Why painting maintains a significant role in a world of instant images

May 11, 2016
"B" by Andrew Holmes
"B" by Andrew Holmes

Throughout time art has been a medium through which people have documented significant events in history. However, over the years art has evolved and become a method of expression, while photography has replaced painting as the prime means of creating accurate visual records.


In hyperrealism, the boundary between painting and photography blurs. Hyperrealist paintings are often so similar to high resolution images, making it difficult to recognise the difference between photography and the skilful use of oil and watercolour.


But in a world where high-tech photography and instant photo messaging is available at our fingertips, what does hyperrealism give us that photography cannot?



Hyperrealist paintings are often accused of being excessively explicit, with so much attention to achieve a perfect rendition of a photograph, it leaves little room for conceptual depth. However, Spanish artist Javier Banegas uses a suggestive approach that encourages the viewer to reconsider their interpretation of hyperrealism.


Banegas creates monumental still life paintings of close-up everyday objects, adding discreet human narrative to otherwise photographic compositions. He explores interaction with these items and depicts his subjects in a state affected by human touch - for instance, shavings left behind from somebody sharpening a pencil as seen in “Shavings V”.


"Shavings V" by Javier Banegas


Just as a photograph would capture an object in a single moment of time, Javier Banegas paints objects, devoid of life, in a period of transition. The subjects of his paintings are inanimate, therefore they are not suspended in life, but are instead captured after action. This gives the impression that someone, somewhere is not quite finished, adding a narrative quality that enables the viewer to create their own stories behind each painting.


The presence of human interaction is present in all of his works and denotes a passing of time, giving us more than a photograph ever could.

"In this world of globalised instant images, painting continues to maintain a significant role in recording the permanence of emotion, the footsteps of man through the world that he inhabits and the objects that surround him. I avoid creating the spectacular images in order to create those which encapsulate these areas."


- Javier Banegas

Colours IX by Javier Banegas

"Colours IX" by Javier Banegas



Hyperrealism allows for a less strict interpretation of images. Many hyperrealists manipulate photographs to create compositions that emphasise cultural, social or political messages. The subsequent narrative can be immensely meaningful and open to the interpretation of its audience.


Young-Sung Kim, for example, uses his paintings to deliver a visual critique of materialism in society. Kim, born in Seoul, South Korea, uses contrasting subjects to illustrate the difference between the living and material. He concentrates his exploration of life on small creatures including snails, frogs and fish. Many of his paintings, such as his “Nothing, Life, Object” series, feature these creatures resting on man-made objects such as cutlery and drinking glasses.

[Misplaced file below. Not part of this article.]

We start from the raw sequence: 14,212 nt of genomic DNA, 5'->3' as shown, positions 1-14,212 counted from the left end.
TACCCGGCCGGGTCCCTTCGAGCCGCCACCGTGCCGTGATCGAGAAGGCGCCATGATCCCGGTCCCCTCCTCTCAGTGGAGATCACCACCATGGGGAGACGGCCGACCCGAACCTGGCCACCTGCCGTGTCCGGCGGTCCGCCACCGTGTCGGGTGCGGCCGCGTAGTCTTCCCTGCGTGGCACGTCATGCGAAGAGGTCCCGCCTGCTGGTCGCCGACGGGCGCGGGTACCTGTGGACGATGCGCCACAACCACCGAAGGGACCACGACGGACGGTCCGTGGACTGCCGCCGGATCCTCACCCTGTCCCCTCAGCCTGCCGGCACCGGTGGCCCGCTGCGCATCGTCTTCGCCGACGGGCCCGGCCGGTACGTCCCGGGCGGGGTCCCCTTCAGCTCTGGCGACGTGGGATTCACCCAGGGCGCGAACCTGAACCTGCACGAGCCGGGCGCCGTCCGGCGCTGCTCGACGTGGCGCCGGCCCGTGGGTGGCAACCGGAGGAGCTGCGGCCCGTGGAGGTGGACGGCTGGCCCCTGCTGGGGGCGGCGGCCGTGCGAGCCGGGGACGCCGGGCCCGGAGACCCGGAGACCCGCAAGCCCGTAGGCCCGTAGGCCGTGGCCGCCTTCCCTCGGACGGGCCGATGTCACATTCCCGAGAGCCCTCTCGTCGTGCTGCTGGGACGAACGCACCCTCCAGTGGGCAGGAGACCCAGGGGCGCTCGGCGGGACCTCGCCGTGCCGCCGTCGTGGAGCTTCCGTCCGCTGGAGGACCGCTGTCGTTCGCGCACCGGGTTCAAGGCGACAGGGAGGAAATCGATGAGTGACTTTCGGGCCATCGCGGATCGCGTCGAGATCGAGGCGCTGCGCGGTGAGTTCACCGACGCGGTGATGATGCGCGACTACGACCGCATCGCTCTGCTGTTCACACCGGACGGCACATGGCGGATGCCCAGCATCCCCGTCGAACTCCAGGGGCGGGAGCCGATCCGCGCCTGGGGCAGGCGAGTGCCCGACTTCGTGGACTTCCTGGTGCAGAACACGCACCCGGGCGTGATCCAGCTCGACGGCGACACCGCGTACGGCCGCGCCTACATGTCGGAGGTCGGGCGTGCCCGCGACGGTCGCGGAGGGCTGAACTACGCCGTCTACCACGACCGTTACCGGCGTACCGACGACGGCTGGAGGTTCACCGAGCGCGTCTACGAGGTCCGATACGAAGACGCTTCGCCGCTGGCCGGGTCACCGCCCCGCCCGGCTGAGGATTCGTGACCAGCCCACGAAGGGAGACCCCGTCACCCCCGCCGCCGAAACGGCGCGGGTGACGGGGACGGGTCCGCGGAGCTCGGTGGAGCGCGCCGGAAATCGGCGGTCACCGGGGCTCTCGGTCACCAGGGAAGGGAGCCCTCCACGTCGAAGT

Nothing Life Object - Young-Sung Kim

"Nothing, Life, Object" by Young-Sung Kim


In a society where ideas and values are increasingly rooted in commerce, Kim’s compositions encourage the viewer to consider the importance of life when it coexists with the material. Kim maintains that the animals in his paintings are representative of today’s society where humans seem to be living happy, stable lives, but are in fact adapting to survive in a confined space that is completely exposed to others.


Nothing Life Object - Young-Sung Kim2

"Nothing, Life, Object" by Young-Sung Kim



Photography allows a viewer to record a specific scene at a particular time, capturing only what is visible to the naked eye. In contrast, hyperrealists are able to add or remove elements from photographed scenes to add their own unique perspective onto a real image.


Andrew Holmes, for example, takes photographs of automobiles and other metallic objects as subjects for his pieces. He then creates an almost immaculate rendition of the photograph, but in his interpretation, he paints his reflections out of the photographs.


Andrew Holmes - B

"B" by Andrew Holmes


At once the painted image is spectacular and offers more than a photograph ever could. The painting shows the viewer what one might see in true life due to the skilful hyperrealistic technique, but also, with the absence of human reflection, presents an entirely impossible image.


Andrew Holmes - L

"L" by Andrew Holmes


Technological advancements in recent years such as photo editing allows for the refinement of photography. However Hyperrealism is able to create a narrative that photography cannot. A photograph will accurately document a moment or an event in time, which does not require the viewer to do anything else but observe. A hyperrealist painting requires a certain amount of participation from the viewer to see beyond the surface level of what seems like the perfect imitation of a photograph.

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